It is objected to this act, in the second place, that it is expressly contrary to that part of the constitution which declares that “ Congress shall make no law respecting an establishment of religion, or prohibiting the free exercise thereof, or abridging the liberty of the press.” The act in question is said to be an abridgment of the liberty of the press, and therefore unconstitutional.

To this it is answered, in the first place, that the liberty of the press consists, not in a license for every man to publish what he pleases, without being liable to punishment if he should abuse this license to the injury of others, but in a permission to publish, without previous restraint, whatever he may think proper, being answerable to the public and individuals for any abuse of this permission to their prejudice; in like manner as the liberty of speech does not authorize a man to speak malicious slanders against his neighbor, nor the liberty of action justify him in going by violence into another man’s house, or in assaulting any person whom he may meet in the streets. In the several States the liberty of the press has always been understood in this manner, and no other; and the constitution of every State, which has been framed and adopted since the declaration of independence, asserts “ the liberty of the press;" while in several, if not all, their laws provide for the punishment of libellous publications, which would be a manifest absurdity and contradiction, if the liberty of the press meant to publish any and every thing, without being amenable to the laws for the abuse of this license. According to this just, legal, and universally admitted definition of “ the liberty of the press,” a law to restrain its licentiousness, in publishing false, scandalous, and malicious libels against the Government, cannot be considered as an “ abridgment ” of its “liberty.”

It is answered, in the second place, that the liberty of the press did never extend, according to the laws of any State, or of the United States, or of England, from whence our laws are derived, to the publication of false, scandalous, and malicious writings against the Government, written or published with intent to do mischief, such publications being unlawful and punishable in every State; from whence it follows, undeniably, that a law to punish seditious and malicious publications is not an abridgment of the “liberty of the press;” for it would be a manifest absurdity to say that a man’s liberty was abridged by punishing him for doing that which he never had a liberty to do.

It is answered, thirdly, that the act in question cannot be unconstitutional, because it makes nothing penal that was not penal before, and gives no new powers to the court, but is merely declaratory of the common law, and useful for rendering that law more generally known and more easily understood. This cannot be denied, if it be admitted, as it must be, that false, scandalous, and malicious libels against the Government of the country, published with intent to do mischief, are punishable by the common law; for, by the second section of the third article of the constitution, the judicial power of the United States is expressly extended to all offences arising under the constitution. By the constitution, the Government of the United States is established, for many important objects, as the Government of the country; and libels against that Government, therefore, are offences arising under the constitution, and consequently are punishable at common law by the courts of the United States. The act, indeed, is so far from having extended the law, and the power of the court, that it has abridged both, and has enlarged instead of abridging the “liberty of the press:” for, at common law, libels against the Government might be punished with fine and imprisonment at the discretion of the court, whereas the act limits the fine to two thousand dollars, and the imprisonment to two years; and it also allows the party accused to give the truth in evidence for his justification, which, by the common law, was expressly forbidden.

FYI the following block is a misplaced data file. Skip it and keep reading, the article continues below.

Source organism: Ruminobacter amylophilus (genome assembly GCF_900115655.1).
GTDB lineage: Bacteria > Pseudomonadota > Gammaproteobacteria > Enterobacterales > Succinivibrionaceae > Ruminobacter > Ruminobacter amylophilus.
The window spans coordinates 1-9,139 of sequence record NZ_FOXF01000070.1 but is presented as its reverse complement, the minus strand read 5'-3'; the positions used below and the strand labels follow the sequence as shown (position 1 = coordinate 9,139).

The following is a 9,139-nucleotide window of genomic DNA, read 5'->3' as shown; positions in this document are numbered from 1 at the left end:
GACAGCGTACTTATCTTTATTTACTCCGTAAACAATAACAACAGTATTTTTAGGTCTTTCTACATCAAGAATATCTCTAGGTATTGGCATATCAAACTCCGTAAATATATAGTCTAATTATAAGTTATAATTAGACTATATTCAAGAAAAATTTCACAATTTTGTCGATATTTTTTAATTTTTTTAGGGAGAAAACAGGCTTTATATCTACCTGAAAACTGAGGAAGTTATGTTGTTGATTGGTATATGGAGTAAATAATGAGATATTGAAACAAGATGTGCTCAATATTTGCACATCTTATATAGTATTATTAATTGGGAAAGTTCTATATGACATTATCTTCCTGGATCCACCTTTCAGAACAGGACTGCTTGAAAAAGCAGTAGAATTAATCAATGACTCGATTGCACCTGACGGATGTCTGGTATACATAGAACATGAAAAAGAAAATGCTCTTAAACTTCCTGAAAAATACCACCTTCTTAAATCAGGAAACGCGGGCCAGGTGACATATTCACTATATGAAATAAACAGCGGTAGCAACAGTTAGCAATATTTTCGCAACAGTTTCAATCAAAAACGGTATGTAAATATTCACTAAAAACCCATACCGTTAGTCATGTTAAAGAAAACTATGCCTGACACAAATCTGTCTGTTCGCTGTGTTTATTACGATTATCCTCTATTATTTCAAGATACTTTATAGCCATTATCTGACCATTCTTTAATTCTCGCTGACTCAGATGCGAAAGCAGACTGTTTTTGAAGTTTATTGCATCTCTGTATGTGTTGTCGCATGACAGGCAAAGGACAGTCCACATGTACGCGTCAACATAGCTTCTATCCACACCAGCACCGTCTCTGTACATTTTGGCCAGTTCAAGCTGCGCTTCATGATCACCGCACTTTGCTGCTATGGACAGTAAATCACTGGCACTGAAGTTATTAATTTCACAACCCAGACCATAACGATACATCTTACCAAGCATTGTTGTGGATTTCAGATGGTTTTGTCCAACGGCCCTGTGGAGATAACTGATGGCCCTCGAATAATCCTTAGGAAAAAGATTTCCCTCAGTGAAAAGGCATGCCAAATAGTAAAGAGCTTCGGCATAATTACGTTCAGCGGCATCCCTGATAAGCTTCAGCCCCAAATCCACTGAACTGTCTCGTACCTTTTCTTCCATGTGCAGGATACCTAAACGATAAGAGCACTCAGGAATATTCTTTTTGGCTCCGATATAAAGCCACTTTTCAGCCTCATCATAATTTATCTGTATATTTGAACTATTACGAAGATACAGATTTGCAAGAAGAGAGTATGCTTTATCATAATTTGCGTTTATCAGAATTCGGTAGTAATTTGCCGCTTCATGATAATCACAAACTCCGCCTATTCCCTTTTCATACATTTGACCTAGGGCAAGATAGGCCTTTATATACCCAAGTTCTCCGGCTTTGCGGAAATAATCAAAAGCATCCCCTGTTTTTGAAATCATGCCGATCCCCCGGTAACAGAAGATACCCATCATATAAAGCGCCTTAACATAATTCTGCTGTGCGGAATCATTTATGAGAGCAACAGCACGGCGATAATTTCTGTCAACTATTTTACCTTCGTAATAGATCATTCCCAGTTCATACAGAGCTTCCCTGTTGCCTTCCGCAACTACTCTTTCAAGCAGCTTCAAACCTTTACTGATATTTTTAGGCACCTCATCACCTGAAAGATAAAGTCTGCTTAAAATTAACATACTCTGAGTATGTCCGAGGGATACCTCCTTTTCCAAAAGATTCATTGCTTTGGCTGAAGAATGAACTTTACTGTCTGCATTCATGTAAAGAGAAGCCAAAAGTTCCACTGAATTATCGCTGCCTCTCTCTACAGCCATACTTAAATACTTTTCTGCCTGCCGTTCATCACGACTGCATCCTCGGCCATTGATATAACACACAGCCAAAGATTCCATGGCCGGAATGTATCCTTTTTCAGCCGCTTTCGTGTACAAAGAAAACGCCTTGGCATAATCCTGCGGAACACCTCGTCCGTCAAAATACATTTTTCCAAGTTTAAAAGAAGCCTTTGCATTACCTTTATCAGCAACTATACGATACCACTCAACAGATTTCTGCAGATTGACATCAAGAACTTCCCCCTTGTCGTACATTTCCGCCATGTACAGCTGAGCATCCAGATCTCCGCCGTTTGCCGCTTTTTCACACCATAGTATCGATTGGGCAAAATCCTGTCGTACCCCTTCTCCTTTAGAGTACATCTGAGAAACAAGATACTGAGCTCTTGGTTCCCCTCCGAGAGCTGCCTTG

And lastly, it is answered, that had the constitution intended to prohibit Congress from legislating at all on the subject of the press, which is the construction whereon the objections to this law are founded, it would have used the same expressions as in that part of the clause which relates to religion and religious tests; whereas the words are wholly different: “Congress,” says the constitution, amendment 8rd, “shall make no law respecting an establishment of religion, or prohibiting the free exercise thereof or abridging the freedom of speech, or the press." Here it is manifest that the constitution intended to prohibit Congress from legislating at all on the subject of religious establishments, and the prohibition is made in the most express terms. Had the same intention prevailed respecting the press, the same expressions would have been used, and Congress would have been “ prohibited from passing any law respecting the press.” They are not, however, “ prohibited” from legislating at all on the subject, but merely from abridging the liberty of the press. It is evident they may legislate respecting the press, may pass laws for its regulation, and to punish those who pervert it into an engine of mischief, provided those laws do not “ abridge” its “ liberty.” Its liberty, according to the well-known and universally admitted definition, consists in permission to publish, without previous restraint upon the press, but subject to punishment afterwards for improper publications. A law, therefore, to impose previous restraint upon the press, and not one to inflict punishment on wicked and malicious publications, would be a law to abridge the liberty of the press, and, as such, unconstitutional....